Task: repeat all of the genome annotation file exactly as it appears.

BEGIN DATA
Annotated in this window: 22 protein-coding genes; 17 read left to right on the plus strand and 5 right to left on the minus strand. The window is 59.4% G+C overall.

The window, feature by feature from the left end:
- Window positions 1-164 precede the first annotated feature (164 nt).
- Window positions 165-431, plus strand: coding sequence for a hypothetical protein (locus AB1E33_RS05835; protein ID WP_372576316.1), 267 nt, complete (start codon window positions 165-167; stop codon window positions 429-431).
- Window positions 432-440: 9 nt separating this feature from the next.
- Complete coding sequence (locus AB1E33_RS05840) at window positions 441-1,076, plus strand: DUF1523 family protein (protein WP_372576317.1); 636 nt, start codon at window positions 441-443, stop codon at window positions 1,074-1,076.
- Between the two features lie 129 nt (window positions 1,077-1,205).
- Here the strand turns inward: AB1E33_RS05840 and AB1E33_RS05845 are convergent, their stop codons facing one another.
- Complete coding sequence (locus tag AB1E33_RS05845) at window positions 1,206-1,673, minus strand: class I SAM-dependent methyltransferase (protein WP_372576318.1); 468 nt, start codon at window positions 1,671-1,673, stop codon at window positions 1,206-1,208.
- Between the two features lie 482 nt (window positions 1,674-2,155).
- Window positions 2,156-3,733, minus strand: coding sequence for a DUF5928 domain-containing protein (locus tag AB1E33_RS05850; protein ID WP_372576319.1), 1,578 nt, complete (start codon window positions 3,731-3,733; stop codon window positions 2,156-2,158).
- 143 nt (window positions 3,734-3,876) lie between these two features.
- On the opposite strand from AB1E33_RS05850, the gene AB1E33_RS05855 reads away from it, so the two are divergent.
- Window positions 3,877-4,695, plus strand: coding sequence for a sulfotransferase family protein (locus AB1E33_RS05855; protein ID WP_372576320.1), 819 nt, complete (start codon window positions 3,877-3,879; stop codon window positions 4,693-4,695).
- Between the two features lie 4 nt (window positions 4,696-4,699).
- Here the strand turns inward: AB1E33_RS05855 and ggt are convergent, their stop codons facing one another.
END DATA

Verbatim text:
Annotated in this window: 22 protein-coding genes; 17 read left to right on the plus strand and 5 right to left on the minus strand. The window is 59.4% G+C overall.

The window, feature by feature from the left end:
- Window positions 1-164 precede the first annotated feature (164 nt).
- Window positions 165-431, plus strand: coding sequence for a hypothetical protein (locus AB1E33_RS05835; protein ID WP_372576316.1), 267 nt, complete (start codon window positions 165-167; stop codon window positions 429-431).
- Window positions 432-440: 9 nt separating this feature from the next.
- Complete coding sequence (locus AB1E33_RS05840) at window positions 441-1,076, plus strand: DUF1523 family protein (protein WP_372576317.1); 636 nt, start codon at window positions 441-443, stop codon at window positions 1,074-1,076.
- Between the two features lie 129 nt (window positions 1,077-1,205).
- Here the strand turns inward: AB1E33_RS05840 and AB1E33_RS05845 are convergent, their stop codons facing one another.
- Complete coding sequence (locus tag AB1E33_RS05845) at window positions 1,206-1,673, minus strand: class I SAM-dependent methyltransferase (protein WP_372576318.1); 468 nt, start codon at window positions 1,671-1,673, stop codon at window positions 1,206-1,208.
- Between the two features lie 482 nt (window positions 1,674-2,155).
- Window positions 2,156-3,733, minus strand: coding sequence for a DUF5928 domain-containing protein (locus tag AB1E33_RS05850; protein ID WP_372576319.1), 1,578 nt, complete (start codon window positions 3,731-3,733; stop codon window positions 2,156-2,158).
- 143 nt (window positions 3,734-3,876) lie between these two features.
- On the opposite strand from AB1E33_RS05850, the gene AB1E33_RS05855 reads away from it, so the two are divergent.
- Window positions 3,877-4,695, plus strand: coding sequence for a sulfotransferase family protein (locus AB1E33_RS05855; protein ID WP_372576320.1), 819 nt, complete (start codon window positions 3,877-3,879; stop codon window positions 4,693-4,695).
- Between the two features lie 4 nt (window positions 4,696-4,699).
- Here the strand turns inward: AB1E33_RS05855 and ggt are convergent, their stop codons facing one another.